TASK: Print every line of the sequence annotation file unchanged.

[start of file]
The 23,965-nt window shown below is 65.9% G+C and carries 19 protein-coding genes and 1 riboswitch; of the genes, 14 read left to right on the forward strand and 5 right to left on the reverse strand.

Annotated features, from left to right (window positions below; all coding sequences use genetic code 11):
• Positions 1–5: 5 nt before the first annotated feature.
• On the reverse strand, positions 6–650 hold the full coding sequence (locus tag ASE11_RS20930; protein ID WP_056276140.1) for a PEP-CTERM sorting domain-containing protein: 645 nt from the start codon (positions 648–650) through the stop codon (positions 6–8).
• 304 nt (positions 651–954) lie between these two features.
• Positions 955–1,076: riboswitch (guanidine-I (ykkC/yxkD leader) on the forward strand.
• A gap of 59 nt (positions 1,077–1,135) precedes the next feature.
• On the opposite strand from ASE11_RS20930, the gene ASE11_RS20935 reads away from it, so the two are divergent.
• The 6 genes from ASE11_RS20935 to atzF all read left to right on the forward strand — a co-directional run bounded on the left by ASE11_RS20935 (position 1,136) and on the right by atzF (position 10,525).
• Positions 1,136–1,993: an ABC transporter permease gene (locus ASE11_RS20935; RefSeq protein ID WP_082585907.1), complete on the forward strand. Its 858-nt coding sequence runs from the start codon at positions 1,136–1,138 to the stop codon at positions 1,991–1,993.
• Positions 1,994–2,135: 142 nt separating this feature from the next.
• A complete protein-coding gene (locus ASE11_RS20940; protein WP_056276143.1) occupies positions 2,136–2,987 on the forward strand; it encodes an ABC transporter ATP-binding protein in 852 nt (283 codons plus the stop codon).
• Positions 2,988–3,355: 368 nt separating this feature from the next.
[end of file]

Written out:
The 23,965-nt window shown below is 65.9% G+C and carries 19 protein-coding genes and 1 riboswitch; of the genes, 14 read left to right on the forward strand and 5 right to left on the reverse strand.

Annotated features, from left to right (window positions below; all coding sequences use genetic code 11):
• Positions 1–5: 5 nt before the first annotated feature.
• On the reverse strand, positions 6–650 hold the full coding sequence (locus tag ASE11_RS20930; protein ID WP_056276140.1) for a PEP-CTERM sorting domain-containing protein: 645 nt from the start codon (positions 648–650) through the stop codon (positions 6–8).
• 304 nt (positions 651–954) lie between these two features.
• Positions 955–1,076: riboswitch (guanidine-I (ykkC/yxkD leader) on the forward strand.
• A gap of 59 nt (positions 1,077–1,135) precedes the next feature.
• On the opposite strand from ASE11_RS20930, the gene ASE11_RS20935 reads away from it, so the two are divergent.
• The 6 genes from ASE11_RS20935 to atzF all read left to right on the forward strand — a co-directional run bounded on the left by ASE11_RS20935 (position 1,136) and on the right by atzF (position 10,525).
• Positions 1,136–1,993: an ABC transporter permease gene (locus ASE11_RS20935; RefSeq protein ID WP_082585907.1), complete on the forward strand. Its 858-nt coding sequence runs from the start codon at positions 1,136–1,138 to the stop codon at positions 1,991–1,993.
• Positions 1,994–2,135: 142 nt separating this feature from the next.
• A complete protein-coding gene (locus ASE11_RS20940; protein WP_056276143.1) occupies positions 2,136–2,987 on the forward strand; it encodes an ABC transporter ATP-binding protein in 852 nt (283 codons plus the stop codon).
• Positions 2,988–3,355: 368 nt separating this feature from the next.